Unlike many magazines, Creative Nonfiction draws heavily from unsolicited submissions. Our editors believe that providing a platform for emerging writers and helping them find readers is an essential role of literary magazines, and it’s been our privilege to work with many fine writers early in their careers. A typical issue of CNF contains at least one essay by a previously unpublished writer.
We’re open to all types of creative nonfiction, from immersion reportage to personal essay to memoir. Our editors tend to gravitate toward submissions structured around narratives, but we’re always happy to be pleasantly surprised by work that breaks outside this general mold. Above all, we’re most interested in writing that blends style with substance, and reaches beyond the personal to tell us something new about the world. We firmly believe that great writing can make any subject interesting to a general audience.
Creative Nonfiction typically accepts submissions via regular mail and online through Submittable. Please read specific calls for submissions carefully.
We try to respond to all submissions as soon as possible. If you submit by regular mail, you will receive an email from us (typically within a week of your manuscript’s arrival in our office), confirming we have received your manuscript. If you submit online, you will receive a confirmation email from Submittable.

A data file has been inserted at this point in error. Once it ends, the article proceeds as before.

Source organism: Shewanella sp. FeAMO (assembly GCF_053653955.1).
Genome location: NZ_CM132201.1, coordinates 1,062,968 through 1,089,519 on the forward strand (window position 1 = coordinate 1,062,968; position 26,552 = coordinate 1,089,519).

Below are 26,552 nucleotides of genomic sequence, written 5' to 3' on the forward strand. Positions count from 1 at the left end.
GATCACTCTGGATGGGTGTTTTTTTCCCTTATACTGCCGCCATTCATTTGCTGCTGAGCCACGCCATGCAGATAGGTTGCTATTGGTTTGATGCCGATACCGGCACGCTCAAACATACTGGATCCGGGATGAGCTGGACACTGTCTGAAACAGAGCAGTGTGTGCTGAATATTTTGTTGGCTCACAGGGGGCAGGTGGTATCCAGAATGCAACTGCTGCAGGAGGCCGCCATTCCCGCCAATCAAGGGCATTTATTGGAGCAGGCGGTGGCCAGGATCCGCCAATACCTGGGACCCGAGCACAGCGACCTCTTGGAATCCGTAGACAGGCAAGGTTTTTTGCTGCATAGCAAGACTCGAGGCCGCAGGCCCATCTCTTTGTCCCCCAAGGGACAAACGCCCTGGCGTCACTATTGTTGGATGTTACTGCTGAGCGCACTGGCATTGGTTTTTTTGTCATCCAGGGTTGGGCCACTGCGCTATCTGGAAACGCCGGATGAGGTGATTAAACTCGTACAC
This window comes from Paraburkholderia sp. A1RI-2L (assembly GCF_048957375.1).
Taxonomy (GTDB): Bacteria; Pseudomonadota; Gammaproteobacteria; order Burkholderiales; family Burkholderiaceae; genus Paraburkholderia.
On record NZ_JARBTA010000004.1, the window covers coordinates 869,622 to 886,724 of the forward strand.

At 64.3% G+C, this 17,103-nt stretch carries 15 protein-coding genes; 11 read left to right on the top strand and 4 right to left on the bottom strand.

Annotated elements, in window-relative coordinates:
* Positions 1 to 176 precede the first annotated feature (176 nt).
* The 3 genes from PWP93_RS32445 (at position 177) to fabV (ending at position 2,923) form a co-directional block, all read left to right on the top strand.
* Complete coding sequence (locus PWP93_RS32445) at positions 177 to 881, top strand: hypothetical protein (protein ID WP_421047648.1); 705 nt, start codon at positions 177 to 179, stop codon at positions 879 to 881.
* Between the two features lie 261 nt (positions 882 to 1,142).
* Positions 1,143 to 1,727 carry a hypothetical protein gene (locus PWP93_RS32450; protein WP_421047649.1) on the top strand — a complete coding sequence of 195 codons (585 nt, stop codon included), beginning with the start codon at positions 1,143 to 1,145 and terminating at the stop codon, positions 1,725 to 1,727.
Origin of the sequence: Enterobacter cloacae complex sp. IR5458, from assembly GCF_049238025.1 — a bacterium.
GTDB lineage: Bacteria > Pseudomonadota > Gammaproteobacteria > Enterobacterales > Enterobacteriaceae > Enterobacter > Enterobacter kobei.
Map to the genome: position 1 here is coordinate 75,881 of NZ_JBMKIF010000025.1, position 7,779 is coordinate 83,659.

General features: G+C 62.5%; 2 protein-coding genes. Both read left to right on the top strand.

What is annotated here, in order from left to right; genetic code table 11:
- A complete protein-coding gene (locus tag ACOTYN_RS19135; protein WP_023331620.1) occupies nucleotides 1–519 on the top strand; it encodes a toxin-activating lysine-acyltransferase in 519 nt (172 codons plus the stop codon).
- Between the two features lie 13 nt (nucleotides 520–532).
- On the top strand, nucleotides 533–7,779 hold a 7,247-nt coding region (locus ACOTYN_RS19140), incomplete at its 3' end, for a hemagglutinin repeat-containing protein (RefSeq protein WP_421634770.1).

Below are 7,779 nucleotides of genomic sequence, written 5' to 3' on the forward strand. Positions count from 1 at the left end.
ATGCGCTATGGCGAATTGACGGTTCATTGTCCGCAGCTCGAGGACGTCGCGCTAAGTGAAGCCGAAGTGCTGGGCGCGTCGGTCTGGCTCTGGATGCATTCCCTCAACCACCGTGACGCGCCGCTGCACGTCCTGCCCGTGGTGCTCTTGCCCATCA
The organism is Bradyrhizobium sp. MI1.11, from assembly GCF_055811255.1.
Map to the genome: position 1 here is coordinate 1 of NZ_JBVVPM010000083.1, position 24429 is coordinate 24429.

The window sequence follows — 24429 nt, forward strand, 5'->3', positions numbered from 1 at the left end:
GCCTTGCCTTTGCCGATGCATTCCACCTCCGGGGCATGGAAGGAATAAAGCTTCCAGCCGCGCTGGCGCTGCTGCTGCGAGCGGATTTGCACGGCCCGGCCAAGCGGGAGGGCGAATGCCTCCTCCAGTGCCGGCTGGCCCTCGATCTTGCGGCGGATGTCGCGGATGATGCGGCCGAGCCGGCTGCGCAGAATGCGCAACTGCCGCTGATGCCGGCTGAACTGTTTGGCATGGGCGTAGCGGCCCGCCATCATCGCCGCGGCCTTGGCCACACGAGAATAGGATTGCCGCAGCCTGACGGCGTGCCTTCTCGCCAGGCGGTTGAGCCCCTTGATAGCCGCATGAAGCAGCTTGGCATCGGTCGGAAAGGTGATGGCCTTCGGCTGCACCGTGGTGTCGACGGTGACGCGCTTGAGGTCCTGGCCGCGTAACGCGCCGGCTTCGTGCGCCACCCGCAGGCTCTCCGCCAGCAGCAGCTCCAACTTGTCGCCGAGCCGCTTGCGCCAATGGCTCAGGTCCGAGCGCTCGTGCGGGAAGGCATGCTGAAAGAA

We read year-round, but it is not uncommon for a decision to take up to 6 months; unfortunately, this is especially true of work we like. If you have not heard from us since the initial confirmation email, please assume your manuscript is still under consideration.
Please follow the links below for more information about:
A Note About Fact-checking
Essays accepted for publication in Creative Nonfiction undergo a fairly rigorous fact-checking process. To the extent your essay draws on research and/or reportage (and ideally, it should, to some degree), CNF editors will ask you to send documentation of your sources and to help with the fact-checking process. We do not require that citations be submitted with essays, but you may find it helpful to keep a file of your essay that includes footnotes and/or a bibliography.